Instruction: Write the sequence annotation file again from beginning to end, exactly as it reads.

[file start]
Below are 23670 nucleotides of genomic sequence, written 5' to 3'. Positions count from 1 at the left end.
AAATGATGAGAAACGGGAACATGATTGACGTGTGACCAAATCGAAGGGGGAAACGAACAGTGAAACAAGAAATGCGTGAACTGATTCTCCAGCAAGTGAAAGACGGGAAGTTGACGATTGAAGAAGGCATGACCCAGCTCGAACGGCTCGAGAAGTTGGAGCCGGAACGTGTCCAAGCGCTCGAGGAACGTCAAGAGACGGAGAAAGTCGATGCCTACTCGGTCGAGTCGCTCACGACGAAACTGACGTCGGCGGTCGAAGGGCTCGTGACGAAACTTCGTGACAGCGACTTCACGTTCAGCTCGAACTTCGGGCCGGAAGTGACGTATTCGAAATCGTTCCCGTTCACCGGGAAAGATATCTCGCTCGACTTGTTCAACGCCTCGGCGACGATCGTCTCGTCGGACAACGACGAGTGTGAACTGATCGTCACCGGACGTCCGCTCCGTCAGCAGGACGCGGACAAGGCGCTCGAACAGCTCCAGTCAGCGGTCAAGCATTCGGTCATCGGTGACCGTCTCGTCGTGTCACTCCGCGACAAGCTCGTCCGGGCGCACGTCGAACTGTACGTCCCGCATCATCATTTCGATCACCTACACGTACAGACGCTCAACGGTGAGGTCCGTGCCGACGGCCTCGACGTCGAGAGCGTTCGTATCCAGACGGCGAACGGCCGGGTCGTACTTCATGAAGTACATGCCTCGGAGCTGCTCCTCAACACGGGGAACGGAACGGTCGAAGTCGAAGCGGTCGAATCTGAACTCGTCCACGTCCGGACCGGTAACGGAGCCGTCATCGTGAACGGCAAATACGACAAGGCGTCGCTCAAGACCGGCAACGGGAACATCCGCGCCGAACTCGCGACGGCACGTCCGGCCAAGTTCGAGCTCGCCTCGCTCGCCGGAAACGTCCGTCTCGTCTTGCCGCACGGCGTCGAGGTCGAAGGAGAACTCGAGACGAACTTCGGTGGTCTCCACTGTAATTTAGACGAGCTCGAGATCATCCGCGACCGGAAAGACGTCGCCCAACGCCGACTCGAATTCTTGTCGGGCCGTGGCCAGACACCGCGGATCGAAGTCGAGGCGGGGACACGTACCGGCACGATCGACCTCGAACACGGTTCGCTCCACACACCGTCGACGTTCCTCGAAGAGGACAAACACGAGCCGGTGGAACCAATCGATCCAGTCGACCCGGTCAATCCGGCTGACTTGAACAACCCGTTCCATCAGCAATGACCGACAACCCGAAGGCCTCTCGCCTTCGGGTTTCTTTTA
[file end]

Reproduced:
Below are 23670 nucleotides of genomic sequence, written 5' to 3'. Positions count from 1 at the left end.
AAATGATGAGAAACGGGAACATGATTGACGTGTGACCAAATCGAAGGGGGAAACGAACAGTGAAACAAGAAATGCGTGAACTGATTCTCCAGCAAGTGAAAGACGGGAAGTTGACGATTGAAGAAGGCATGACCCAGCTCGAACGGCTCGAGAAGTTGGAGCCGGAACGTGTCCAAGCGCTCGAGGAACGTCAAGAGACGGAGAAAGTCGATGCCTACTCGGTCGAGTCGCTCACGACGAAACTGACGTCGGCGGTCGAAGGGCTCGTGACGAAACTTCGTGACAGCGACTTCACGTTCAGCTCGAACTTCGGGCCGGAAGTGACGTATTCGAAATCGTTCCCGTTCACCGGGAAAGATATCTCGCTCGACTTGTTCAACGCCTCGGCGACGATCGTCTCGTCGGACAACGACGAGTGTGAACTGATCGTCACCGGACGTCCGCTCCGTCAGCAGGACGCGGACAAGGCGCTCGAACAGCTCCAGTCAGCGGTCAAGCATTCGGTCATCGGTGACCGTCTCGTCGTGTCACTCCGCGACAAGCTCGTCCGGGCGCACGTCGAACTGTACGTCCCGCATCATCATTTCGATCACCTACACGTACAGACGCTCAACGGTGAGGTCCGTGCCGACGGCCTCGACGTCGAGAGCGTTCGTATCCAGACGGCGAACGGCCGGGTCGTACTTCATGAAGTACATGCCTCGGAGCTGCTCCTCAACACGGGGAACGGAACGGTCGAAGTCGAAGCGGTCGAATCTGAACTCGTCCACGTCCGGACCGGTAACGGAGCCGTCATCGTGAACGGCAAATACGACAAGGCGTCGCTCAAGACCGGCAACGGGAACATCCGCGCCGAACTCGCGACGGCACGTCCGGCCAAGTTCGAGCTCGCCTCGCTCGCCGGAAACGTCCGTCTCGTCTTGCCGCACGGCGTCGAGGTCGAAGGAGAACTCGAGACGAACTTCGGTGGTCTCCACTGTAATTTAGACGAGCTCGAGATCATCCGCGACCGGAAAGACGTCGCCCAACGCCGACTCGAATTCTTGTCGGGCCGTGGCCAGACACCGCGGATCGAAGTCGAGGCGGGGACACGTACCGGCACGATCGACCTCGAACACGGTTCGCTCCACACACCGTCGACGTTCCTCGAAGAGGACAAACACGAGCCGGTGGAACCAATCGATCCAGTCGACCCGGTCAATCCGGCTGACTTGAACAACCCGTTCCATCAGCAATGACCGACAACCCGAAGGCCTCTCGCCTTCGGGTTTCTTTTA